Preserving capital is a rallying cry when thinking about our retirement years. We’ve done well but the shift into retirement means a bit more focus on the expense side.
I’m not concerned about the expenses we can control. I am more concerned about the expenses that we do not control. And most of those expenses are influenced by government either in the form of taxes or monetary policy.
With monetary policy, the Bank of Canada loves to devalue the Canadian currency when the economy is bumpy although some pundits like to draw a close linkage between the value of CAD and the price of oil.
With the recent battle over trade with the U.S., CAD has fallen.
Since February, CAD has gone from a high of .82 against the USD to a low of .75.
With various fees, it means that $1,000 CAD gets us about 715 USD. We lose about 28 percent due to currency valuation compared to parity. Thankfully, costs and taxes are somewhat lower in the U.S. however, whenever CAD falls below about .88, we pay a premium.
We will be paying more in real terms for our trip south. Those currency expenses I cannot control.
I came across this article in Australia. The Queensland government is putting a two-percent tax on vehicles worth more than $100,000 and weighing less than 4.5 tonnes. This impacts people who might want to purchase mid-range motorhomes in retirement.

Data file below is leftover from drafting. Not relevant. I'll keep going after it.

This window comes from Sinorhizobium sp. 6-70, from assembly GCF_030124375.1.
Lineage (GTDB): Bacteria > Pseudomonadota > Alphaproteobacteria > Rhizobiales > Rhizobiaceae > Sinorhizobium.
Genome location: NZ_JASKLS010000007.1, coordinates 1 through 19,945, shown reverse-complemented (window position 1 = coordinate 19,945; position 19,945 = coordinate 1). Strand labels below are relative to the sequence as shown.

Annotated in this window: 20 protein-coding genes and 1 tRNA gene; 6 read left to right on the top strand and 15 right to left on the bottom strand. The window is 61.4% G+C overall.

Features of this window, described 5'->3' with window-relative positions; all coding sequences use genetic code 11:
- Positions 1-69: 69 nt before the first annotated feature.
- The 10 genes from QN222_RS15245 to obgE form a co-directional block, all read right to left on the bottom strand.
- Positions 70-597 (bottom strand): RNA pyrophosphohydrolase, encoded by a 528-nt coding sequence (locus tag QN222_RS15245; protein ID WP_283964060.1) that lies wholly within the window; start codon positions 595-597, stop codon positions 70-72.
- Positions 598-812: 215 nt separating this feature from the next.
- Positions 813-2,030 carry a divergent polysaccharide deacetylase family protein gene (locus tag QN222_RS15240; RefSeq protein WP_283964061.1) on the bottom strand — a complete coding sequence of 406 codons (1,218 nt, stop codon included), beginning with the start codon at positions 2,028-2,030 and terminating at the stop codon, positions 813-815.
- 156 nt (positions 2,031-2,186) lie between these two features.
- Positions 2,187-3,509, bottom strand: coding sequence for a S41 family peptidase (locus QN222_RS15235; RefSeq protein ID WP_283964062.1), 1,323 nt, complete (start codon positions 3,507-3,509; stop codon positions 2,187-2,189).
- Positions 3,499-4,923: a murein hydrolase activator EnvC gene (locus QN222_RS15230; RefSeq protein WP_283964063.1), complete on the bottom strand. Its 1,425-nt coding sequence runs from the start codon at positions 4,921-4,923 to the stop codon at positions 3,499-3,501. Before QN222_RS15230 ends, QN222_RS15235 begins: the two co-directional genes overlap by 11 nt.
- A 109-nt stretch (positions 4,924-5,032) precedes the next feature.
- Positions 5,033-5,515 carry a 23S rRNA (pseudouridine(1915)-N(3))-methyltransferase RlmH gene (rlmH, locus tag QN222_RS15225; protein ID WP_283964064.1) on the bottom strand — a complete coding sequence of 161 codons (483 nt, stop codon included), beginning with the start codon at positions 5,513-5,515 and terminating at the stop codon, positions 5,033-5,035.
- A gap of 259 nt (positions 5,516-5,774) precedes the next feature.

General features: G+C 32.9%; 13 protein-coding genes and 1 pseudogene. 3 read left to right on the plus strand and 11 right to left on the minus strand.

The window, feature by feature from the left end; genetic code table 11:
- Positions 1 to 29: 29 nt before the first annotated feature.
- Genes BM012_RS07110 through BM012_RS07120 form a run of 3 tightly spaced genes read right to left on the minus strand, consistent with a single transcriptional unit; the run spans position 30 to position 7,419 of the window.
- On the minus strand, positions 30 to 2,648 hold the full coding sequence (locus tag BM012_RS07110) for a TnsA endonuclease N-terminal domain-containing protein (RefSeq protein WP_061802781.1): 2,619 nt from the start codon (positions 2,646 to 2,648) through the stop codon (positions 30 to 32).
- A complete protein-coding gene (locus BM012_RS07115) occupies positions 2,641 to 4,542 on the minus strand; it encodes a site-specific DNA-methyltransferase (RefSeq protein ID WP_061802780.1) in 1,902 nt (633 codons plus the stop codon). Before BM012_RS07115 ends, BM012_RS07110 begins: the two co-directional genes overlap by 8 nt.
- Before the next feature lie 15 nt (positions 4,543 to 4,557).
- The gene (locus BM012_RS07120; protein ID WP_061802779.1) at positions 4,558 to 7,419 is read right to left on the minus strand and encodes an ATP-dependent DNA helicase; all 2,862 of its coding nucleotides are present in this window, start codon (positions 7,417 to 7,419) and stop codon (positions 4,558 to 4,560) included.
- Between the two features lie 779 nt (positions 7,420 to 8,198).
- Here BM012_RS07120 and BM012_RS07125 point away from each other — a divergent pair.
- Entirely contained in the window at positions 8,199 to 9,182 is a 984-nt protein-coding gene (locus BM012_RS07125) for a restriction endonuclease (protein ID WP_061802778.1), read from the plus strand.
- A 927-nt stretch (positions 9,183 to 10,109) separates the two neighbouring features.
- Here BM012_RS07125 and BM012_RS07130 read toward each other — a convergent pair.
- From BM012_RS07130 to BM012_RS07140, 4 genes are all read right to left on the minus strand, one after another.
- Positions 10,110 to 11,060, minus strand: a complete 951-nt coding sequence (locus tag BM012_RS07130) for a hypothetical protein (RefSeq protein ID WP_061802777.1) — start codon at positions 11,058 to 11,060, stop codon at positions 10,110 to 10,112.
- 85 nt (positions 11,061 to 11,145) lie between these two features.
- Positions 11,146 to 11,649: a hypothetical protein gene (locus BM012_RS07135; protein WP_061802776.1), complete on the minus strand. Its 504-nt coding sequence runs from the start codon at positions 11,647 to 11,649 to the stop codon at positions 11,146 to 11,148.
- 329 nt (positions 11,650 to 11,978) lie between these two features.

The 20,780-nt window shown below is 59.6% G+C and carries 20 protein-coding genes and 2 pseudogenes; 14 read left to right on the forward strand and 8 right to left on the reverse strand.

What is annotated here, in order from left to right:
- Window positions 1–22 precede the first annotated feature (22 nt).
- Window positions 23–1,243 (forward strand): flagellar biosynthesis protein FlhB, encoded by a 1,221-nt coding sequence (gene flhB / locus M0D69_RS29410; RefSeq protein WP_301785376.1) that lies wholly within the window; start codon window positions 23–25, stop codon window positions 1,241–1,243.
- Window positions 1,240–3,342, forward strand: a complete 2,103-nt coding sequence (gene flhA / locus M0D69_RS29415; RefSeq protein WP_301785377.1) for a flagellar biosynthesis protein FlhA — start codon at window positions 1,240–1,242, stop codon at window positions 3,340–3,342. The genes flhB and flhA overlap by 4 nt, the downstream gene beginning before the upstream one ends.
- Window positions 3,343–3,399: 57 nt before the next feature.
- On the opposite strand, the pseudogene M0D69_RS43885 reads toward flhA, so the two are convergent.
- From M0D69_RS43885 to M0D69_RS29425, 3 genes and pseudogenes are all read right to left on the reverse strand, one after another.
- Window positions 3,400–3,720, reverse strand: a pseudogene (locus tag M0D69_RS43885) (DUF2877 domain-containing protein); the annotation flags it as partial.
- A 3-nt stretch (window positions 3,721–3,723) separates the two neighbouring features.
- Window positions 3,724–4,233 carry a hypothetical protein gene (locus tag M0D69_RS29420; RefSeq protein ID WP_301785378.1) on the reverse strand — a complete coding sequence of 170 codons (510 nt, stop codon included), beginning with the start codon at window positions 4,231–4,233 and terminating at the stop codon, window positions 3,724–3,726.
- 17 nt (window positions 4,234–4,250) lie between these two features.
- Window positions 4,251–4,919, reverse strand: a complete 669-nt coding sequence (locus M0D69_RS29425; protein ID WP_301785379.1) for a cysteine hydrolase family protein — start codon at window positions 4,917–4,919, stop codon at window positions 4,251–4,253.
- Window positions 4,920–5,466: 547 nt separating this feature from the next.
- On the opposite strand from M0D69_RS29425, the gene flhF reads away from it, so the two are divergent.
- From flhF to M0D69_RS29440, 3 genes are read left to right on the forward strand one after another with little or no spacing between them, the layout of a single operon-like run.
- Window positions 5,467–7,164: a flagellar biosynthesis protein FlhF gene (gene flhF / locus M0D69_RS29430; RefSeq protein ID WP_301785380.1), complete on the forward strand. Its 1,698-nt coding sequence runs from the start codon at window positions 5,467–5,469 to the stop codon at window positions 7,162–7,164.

In British Columbia, Canada, we have such a luxury tax on vehicles. Being Canadians, though, we like bigger taxes then those issued by the Queensland government. We get them to kick in at a lower price — $55k is a luxury car in British Columbia — and make them really bite when the price of the vehicle gets up there. $125k will net an 8% luxury tax. $150k will net a 13% luxury tax. Ouch!
From the British Columbia government:
Luxury surtax applies to passenger vehicles when the value for tax exceeds:
$55,000 to $55,999.99 — 7% PST plus 1% Luxury tax
$56,000 to $56,999.99 — 7% PST plus 2% Luxury tax
$57,000 to $124,999.99 — 7% PST plus 3% Luxury tax
$125,000 to $149,999.99 — 7% PST plus 8% Luxury tax (effective April 1, 2018)
$150,000 and over — 7% PST plus 13% Luxury Tax (effective April 1, 2018)
Reading the tax material further, I find that seniors wishing to purchase an RV in retirement in British Columbia will not be impacted by this luxury surtax:
For tax purposes, a passenger vehicle is defined as a motor vehicle designed primarily as a means of transport for individuals. For example, trucks and vans larger than three-quarter ton, camperized vans, motor homes, buses and motorcycles with engines of 250 cc or less are not passenger vehicles.
In Ontario, the province where I live, the NDP party, running on a platform that included high taxes, wanted to introduce a similar vehicle luxury tax to British Columbia. They did not indicate a percentage, only that, if elected, they would put a surcharge on all vehicles over $100,000. I suspect that all vehicles would also include RVs.
Fortunately, the NDP was not elected. Voters in Ontario were tired of 15 plus years of tax and spend government.
Taxes. Another expense that I cannot control.
Taxes and monetary policy will, no doubt, continue to impact our finances during our retirement years.
A 13% luxury tax on our motorcoach would have been a significant financial challenge. Bad enough that we had to battle with the dealer on hedging our currency risk — we had our coach custom built and CAD was volatile during the 9 months from when we placed our order until we received our motorhome.
We were able to fix the price on order as opposed to on delivery.
CAD did fall further during that time so we wound up not losing money due to currency fluctuation.